Neurocardiac response to esophageal electric stimulation in humans: effects of varying stimulation frequencies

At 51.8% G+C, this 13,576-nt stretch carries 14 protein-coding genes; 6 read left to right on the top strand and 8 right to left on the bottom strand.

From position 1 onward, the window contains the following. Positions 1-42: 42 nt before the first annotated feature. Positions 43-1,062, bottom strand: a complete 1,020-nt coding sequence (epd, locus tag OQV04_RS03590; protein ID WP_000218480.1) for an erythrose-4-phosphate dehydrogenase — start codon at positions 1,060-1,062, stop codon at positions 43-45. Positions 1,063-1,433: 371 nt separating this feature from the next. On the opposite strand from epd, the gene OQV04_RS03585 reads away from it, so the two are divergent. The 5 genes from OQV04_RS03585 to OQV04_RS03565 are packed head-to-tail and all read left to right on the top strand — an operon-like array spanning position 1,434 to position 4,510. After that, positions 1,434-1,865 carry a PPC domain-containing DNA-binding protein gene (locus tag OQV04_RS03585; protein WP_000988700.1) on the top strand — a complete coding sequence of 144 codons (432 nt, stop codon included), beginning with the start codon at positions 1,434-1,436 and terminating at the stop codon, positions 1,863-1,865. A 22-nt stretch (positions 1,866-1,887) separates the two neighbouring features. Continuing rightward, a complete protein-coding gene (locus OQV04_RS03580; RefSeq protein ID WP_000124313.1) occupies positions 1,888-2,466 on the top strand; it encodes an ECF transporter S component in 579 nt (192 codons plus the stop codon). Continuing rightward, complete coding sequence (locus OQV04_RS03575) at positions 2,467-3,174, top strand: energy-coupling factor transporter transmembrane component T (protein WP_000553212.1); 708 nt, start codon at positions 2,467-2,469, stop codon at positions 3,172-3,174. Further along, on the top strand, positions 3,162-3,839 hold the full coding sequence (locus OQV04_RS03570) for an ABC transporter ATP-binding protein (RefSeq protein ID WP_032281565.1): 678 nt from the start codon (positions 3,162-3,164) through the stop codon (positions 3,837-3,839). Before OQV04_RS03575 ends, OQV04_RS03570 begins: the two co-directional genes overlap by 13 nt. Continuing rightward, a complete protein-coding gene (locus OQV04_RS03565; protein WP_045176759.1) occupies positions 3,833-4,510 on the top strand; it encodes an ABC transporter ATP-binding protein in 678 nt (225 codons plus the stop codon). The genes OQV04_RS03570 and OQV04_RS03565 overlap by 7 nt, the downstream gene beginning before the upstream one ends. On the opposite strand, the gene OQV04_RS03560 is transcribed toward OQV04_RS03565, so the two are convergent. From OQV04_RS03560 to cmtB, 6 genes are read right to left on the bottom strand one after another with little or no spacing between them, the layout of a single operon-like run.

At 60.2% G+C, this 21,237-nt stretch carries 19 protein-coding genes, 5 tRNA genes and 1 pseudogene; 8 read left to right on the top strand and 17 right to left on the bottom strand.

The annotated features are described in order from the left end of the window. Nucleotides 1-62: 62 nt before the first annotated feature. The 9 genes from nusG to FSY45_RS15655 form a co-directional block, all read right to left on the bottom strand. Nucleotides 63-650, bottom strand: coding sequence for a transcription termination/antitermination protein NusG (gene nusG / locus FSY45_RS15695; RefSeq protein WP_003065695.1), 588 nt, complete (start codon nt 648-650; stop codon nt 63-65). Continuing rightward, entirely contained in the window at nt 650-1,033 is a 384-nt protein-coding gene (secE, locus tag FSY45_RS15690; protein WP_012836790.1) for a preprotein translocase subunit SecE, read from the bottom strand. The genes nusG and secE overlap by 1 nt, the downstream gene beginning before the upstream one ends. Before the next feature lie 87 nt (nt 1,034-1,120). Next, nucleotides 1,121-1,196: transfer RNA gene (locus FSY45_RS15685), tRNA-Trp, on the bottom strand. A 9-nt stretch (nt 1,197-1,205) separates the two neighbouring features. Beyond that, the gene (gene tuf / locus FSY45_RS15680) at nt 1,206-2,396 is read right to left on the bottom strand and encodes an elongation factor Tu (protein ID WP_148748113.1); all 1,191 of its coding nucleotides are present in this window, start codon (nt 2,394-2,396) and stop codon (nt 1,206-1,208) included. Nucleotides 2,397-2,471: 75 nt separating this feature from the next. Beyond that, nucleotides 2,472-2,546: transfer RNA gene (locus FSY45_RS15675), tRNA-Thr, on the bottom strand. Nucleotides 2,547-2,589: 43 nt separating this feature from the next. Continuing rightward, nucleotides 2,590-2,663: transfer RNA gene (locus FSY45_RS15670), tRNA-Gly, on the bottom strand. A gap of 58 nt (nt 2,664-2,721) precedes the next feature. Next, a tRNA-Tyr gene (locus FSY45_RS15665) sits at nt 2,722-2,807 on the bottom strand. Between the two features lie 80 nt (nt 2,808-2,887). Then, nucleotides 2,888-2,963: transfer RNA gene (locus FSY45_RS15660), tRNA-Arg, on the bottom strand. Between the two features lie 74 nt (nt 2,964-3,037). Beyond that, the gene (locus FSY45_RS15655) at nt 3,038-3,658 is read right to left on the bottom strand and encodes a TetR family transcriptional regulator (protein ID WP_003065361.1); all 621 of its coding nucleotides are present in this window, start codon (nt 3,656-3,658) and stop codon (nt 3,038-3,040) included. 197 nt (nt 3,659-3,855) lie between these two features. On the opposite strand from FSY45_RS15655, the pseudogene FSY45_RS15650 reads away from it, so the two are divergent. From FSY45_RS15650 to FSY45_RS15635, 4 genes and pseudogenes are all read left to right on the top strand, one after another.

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The purpose of this study was to determine if the cardioautonomic responses to esophageal electric stimulation were mediated entirely through modulation of respiratory frequency or a direct vagal effect. We performed electric stimulation of the esophagus in 13 healthy male controls (24 +/- 6 yr) using a manometric catheter to which a stainless steel electrode was attached. Stimulation frequencies ranged from 0.1 to 1 Hz and were applied in random fashion. We computed the power spectra of the heart rate variability and respiratory frequency as measures of autonomic function. Electric stimulation of the esophagus produced significant increases in the high-frequency power of the heart rate autospectrum at all stimulation frequencies (maximal at 0.2 Hz). However, regardless of the frequency of esophageal stimulation, the respiratory rate was not changed from baseline. These studies indicate that enhancement of cardiac vagal modulation observed in response to esophageal electric stimulation is not primarily due to changes in respiratory frequency, but rather occurs through a direct, vagally mediated action through sensory neural pathways involving vagal esophageal afferents.
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